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Gran Torino
Director: Clint Eastwood (Dir)
Release Date:   9 Jan 2009
Premiere Information:   New York and Los Angeles opening: 12 Dec 2008; openings in selected cities: 19 Dec 2008
Production Date:   15 Jul 2008--5 Sep 2008 in Detroit, MI
Duration (in mins):   116
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Cast:   Clint Eastwood (Walt Kowalski)  
    Christopher Carley (Father Janovich)  
    Bee Vang (Thao)  
    Ahney Her (Sue)  
    Brian Haley (Mitch Kowalski)  
    Geraldine Hughes (Karen Kowalski)  
    Dreama Walker (Ashley Kowalski)  
    Brian Howe (Steve Kowalski)  
    John Carroll Lynch (Barber Martin)  
    William Hill (Tim Kennedy)  
    Brooke Chia Thao (Vu)  
    Chee Thao (Grandma)  
    Choua Kue (Youa)  
    Scott Reeves (Trey)  
    Xia Soua Chang (Kor Khue)  
    Sonny Vue (Smokie)  
    Doua Moua (Spider)  
    Greg Trzaskoma (Bartender)  
    John Johns (Al)  
    Davis Gloff (Darrell)  
    Tom Mahard (Mel)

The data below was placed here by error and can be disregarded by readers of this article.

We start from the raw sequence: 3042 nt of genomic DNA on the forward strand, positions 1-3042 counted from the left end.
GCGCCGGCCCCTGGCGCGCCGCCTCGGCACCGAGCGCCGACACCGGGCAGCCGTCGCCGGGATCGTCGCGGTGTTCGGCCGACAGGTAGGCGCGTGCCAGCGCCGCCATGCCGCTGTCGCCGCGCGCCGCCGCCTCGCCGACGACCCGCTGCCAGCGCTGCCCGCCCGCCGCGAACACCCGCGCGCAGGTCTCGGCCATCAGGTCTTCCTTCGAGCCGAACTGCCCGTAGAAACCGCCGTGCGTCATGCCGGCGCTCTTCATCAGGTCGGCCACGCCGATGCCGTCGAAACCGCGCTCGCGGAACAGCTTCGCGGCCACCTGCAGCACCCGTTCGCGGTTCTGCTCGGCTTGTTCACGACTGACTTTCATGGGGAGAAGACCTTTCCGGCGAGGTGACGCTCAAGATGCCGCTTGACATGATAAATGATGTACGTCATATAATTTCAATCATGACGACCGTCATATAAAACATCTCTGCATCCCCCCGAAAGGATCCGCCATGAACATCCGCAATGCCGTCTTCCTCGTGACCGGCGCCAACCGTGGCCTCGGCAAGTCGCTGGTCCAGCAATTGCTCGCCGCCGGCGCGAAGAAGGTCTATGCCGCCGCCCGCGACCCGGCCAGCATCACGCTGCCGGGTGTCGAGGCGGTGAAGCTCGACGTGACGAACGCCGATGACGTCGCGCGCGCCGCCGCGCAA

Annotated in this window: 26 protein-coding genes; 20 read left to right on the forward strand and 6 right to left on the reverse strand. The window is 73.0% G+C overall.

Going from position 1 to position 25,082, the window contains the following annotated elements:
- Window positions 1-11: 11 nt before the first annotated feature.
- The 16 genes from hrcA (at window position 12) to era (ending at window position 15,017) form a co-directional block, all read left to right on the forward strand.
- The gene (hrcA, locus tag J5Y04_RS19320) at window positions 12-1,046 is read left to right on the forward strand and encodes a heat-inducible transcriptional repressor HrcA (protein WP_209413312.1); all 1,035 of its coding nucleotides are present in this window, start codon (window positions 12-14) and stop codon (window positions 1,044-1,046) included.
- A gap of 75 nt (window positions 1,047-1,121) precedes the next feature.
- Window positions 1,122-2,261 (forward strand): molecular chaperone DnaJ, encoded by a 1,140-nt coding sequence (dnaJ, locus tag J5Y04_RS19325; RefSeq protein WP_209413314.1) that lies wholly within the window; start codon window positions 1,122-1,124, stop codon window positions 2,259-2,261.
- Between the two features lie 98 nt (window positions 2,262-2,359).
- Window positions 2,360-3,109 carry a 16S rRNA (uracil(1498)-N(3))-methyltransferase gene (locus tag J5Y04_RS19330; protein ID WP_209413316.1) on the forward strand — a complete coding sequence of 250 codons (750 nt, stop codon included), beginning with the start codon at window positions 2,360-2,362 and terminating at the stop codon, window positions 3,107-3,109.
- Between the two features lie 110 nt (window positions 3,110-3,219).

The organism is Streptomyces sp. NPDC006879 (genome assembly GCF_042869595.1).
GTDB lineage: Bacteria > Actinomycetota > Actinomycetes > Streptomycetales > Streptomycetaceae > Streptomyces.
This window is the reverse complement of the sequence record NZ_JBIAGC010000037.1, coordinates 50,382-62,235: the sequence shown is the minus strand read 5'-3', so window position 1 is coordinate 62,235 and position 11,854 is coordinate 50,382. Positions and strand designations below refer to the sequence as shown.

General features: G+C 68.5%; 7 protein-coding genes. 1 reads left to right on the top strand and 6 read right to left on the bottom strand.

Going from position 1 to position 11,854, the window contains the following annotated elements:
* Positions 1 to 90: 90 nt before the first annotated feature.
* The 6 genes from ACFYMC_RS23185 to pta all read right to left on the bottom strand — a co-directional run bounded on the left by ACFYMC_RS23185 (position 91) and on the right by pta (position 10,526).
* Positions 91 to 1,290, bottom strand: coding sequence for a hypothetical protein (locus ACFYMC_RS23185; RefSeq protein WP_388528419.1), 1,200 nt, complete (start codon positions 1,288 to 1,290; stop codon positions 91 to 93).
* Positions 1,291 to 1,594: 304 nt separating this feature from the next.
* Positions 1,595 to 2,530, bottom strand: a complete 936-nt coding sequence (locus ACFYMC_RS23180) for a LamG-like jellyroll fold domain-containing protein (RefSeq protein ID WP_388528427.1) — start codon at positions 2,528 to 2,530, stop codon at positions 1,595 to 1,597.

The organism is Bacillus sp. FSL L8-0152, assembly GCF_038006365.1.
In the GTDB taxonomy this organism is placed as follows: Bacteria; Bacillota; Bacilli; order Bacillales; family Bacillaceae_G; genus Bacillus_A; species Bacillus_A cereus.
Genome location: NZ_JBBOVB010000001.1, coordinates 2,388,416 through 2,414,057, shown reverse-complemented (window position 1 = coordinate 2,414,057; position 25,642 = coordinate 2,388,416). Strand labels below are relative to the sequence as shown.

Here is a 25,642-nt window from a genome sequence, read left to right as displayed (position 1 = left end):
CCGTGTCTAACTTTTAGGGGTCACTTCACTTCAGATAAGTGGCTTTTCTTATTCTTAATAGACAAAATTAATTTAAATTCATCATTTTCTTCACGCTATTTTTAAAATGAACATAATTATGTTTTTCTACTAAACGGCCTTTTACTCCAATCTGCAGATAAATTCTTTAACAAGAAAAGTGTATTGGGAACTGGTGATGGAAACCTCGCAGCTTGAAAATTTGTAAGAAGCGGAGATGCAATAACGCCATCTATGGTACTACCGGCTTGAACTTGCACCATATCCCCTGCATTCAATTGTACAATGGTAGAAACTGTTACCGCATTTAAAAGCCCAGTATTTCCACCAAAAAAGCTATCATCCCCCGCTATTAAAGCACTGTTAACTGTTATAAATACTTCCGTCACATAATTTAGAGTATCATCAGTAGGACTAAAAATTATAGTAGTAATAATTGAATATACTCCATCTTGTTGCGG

Cory Hardrict (Duke)  
    Nana Gbewonyo (Monk)  
    Arthur Cartwright (Prez)  
    Austin Douglas Smith (Daniel Kowalski)  
    Conor Liam Callaghan (David Kowalski)  
    Michael Kurowski (Josh Kowalski)  
    Julia Ho (Dr. Chang)  
    Maykao K. Lytongpao (Gee)  
    Carlos Guadarrama (Head Latino)  
    Andrew Tamez-Hull (Latino gangbanger)  
    Rámon Camacho (Latino gangbanger)  
    Antonio Mireles (Latino gangbanger)  
    Ia Vue Yang (Hmong flower woman)  
    Zuoa Kue (Hmong flower woman)  
    Elvis Thao (Hmong gangbanger)  
    Jerry Lee (Hmong gangbanger)  
    Lee Mong Vang (Hmong gangbanger)  
    Tru Hang (Hmong grandfather)  
    Alice Lor (Hmong granddaughter)  
    Tong Pao Kue (Hmong husband)  
    Douacha Ly (Hmong man)  
    Parng D. Yarng (Hmong neighbor)  
    Nelly Yang Sao Yia (Hmong wife)  
    Martin Bufalini (Lawyer)  
    My-Ishia Cason-Brown (Muslim receptionist)  
    Clint Ward (Officer)  
    Stephen Kue (Officer Chang)  
    Rochelle Winter (Waitress)  
    Claudia Rodgers (White woman neighbor)  
    Vincent Bonasso (Tailor)